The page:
Dicey, and then some: Stirred, not shaken (physics)

Dice Become Ordered When Stirred, Not Shaken” is a headline on a snappy summary of a new physics paper. The headline, and the summary, are published in Physics Focus. Their own summary of their summary: “A jumble of thousands of cubic dice, agitated by an oscillating rotation, can rapidly become completely ordered, a result that is hard to produce with more conventional shaking.”

The researchers produced an action video:

The study itself is “Experimental Study of Ordering of Hard Cubes by Shearing,” K. Asencio, M. Acevedo, I. Zuriguel, and D. Maza, Physical Review Letters, epub December 1, 2017. The authors, at Universidad de Navarra, Spain and Unidad Monterrey, Mexico report:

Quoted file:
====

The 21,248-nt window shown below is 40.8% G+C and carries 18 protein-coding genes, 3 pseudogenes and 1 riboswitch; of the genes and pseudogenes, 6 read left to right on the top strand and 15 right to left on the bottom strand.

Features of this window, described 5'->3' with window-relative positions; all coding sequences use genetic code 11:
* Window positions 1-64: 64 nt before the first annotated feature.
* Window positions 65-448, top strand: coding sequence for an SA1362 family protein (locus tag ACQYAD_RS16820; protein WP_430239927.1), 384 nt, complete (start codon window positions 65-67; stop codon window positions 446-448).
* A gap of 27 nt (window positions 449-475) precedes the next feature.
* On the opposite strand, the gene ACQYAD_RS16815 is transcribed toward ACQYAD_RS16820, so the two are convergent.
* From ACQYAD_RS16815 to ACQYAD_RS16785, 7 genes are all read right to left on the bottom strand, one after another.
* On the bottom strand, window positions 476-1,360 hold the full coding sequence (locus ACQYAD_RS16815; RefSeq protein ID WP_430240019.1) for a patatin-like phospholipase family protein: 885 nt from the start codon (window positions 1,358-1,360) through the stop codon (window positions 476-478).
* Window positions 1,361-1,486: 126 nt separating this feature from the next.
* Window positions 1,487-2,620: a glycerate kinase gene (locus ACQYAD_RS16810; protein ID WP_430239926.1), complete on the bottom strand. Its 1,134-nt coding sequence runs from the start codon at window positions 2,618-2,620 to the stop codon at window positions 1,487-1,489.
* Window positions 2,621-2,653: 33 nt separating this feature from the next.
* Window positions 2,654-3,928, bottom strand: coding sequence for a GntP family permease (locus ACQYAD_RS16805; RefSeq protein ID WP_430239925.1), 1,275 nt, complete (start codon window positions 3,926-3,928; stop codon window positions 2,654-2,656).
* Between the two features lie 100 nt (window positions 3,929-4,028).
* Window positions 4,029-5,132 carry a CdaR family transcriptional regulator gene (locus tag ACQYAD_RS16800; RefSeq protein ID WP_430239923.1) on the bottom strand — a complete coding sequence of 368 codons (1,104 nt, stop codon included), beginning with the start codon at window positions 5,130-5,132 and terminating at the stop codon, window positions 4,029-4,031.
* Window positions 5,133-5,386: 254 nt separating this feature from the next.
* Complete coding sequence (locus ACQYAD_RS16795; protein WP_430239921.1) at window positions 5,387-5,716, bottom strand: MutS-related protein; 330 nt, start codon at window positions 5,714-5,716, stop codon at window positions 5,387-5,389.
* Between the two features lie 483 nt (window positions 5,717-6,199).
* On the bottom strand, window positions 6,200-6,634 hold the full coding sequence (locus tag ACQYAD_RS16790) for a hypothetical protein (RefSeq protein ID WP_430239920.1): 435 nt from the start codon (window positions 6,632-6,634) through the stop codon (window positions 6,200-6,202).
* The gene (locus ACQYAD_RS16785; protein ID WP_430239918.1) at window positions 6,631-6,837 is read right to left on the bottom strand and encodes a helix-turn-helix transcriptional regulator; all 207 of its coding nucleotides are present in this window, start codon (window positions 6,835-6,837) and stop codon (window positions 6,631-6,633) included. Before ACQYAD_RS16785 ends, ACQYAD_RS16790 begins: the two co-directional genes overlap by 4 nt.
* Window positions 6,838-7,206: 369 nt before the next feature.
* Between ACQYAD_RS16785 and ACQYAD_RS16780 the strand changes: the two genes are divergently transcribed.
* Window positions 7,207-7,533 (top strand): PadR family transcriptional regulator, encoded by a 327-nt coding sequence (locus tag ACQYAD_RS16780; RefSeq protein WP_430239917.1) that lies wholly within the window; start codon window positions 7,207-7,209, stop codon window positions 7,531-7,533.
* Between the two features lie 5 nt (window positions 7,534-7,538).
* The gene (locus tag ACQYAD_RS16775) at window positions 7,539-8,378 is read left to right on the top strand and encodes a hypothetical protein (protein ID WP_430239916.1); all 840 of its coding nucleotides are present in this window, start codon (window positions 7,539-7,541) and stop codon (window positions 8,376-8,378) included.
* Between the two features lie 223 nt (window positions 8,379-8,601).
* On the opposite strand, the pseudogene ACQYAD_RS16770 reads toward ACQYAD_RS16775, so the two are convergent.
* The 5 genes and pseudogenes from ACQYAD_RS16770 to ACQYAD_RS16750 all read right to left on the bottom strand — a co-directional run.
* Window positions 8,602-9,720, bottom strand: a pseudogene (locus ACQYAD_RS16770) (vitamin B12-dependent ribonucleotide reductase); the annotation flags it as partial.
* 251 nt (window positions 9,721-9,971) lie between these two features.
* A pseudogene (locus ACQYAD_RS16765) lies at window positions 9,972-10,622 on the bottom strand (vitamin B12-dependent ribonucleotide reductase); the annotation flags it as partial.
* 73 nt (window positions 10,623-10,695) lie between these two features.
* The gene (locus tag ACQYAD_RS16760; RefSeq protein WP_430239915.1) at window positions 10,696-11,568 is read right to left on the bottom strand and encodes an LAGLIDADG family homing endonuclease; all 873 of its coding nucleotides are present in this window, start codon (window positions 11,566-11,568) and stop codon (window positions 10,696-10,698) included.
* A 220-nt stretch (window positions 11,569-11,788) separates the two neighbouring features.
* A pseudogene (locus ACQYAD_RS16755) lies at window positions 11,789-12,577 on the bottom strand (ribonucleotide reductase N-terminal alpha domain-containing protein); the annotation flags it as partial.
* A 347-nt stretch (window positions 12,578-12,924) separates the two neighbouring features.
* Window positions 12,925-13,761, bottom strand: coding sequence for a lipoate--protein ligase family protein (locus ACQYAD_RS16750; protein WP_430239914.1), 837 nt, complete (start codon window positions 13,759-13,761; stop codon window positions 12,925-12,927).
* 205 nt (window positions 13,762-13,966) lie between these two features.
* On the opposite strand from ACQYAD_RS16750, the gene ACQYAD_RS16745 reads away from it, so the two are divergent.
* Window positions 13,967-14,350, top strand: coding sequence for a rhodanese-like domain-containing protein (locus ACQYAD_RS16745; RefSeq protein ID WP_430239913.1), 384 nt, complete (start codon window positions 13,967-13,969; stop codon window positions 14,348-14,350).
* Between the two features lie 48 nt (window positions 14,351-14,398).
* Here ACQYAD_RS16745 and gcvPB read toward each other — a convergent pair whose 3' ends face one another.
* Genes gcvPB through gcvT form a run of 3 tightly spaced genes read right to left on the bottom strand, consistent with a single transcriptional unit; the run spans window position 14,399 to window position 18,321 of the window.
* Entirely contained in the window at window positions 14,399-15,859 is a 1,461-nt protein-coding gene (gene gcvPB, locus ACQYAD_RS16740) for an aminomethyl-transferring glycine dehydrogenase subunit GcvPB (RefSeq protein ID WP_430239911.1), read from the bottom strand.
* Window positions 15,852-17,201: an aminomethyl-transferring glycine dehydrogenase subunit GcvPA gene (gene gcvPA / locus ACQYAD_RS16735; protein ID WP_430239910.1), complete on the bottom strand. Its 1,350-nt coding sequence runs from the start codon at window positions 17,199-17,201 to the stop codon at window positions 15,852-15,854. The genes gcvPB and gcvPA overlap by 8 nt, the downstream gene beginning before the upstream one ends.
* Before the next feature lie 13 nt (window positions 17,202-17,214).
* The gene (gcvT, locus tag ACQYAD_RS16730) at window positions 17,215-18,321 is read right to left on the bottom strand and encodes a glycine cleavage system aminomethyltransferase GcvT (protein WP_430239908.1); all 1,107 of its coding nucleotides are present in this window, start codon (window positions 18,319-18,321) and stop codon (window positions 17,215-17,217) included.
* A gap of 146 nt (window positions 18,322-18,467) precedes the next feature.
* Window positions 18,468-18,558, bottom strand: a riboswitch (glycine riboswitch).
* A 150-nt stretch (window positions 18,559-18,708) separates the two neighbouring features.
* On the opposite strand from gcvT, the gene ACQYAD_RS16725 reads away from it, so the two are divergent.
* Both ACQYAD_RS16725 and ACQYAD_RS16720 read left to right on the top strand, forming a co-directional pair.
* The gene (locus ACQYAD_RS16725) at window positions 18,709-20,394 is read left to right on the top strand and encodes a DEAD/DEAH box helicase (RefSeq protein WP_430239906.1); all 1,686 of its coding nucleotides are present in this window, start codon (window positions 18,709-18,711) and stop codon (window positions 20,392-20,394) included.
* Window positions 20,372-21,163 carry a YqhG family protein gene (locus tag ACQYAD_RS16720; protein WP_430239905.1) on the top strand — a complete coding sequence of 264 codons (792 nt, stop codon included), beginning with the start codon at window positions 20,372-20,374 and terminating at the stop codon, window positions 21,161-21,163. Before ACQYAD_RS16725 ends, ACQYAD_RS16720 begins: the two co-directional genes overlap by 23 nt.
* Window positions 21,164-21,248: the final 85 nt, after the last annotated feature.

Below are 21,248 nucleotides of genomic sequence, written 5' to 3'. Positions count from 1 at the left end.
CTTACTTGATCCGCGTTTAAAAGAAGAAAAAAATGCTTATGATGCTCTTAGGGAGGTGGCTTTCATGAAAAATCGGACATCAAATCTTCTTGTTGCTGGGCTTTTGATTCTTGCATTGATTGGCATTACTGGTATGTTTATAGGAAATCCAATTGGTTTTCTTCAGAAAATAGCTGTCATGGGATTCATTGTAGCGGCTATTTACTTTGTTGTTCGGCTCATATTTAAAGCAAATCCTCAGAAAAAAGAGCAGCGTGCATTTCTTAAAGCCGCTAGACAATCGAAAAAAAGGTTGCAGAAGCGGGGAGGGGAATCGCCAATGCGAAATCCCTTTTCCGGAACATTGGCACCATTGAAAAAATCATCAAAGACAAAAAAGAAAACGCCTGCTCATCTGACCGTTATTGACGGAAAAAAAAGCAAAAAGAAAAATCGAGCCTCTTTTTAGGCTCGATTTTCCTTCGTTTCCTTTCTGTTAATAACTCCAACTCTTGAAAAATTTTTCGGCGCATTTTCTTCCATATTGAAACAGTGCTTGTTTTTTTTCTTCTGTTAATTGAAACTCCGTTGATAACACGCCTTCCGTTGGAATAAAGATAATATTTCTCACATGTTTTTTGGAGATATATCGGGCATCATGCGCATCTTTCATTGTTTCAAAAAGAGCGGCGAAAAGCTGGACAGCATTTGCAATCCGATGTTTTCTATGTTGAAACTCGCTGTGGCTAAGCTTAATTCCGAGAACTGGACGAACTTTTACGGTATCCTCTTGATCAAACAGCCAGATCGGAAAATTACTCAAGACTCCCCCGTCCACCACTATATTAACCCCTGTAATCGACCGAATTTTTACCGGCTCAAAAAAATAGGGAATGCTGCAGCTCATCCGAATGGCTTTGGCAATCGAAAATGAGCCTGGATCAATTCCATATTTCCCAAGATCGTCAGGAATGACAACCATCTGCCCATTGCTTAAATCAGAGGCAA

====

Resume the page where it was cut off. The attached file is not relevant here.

“We experimentally analyze the compaction dynamics of an ensemble of cubic particles submitted to a novel type of excitation. Instead of the standard tapping procedure used in granular materials we apply alternative twists to the cylindrical container. Under this agitation, the development of shear forces among the different layers of cubes leads to particle alignment. As a result, the packing fraction grows monotonically with the number of twists. If the intensity of the excitations is sufficiently large, an ordered final state is reached where the volume fraction is the densest possible compatible with the boundary condition.”

(Thanks to Mason Porter for bringing this to our attention.)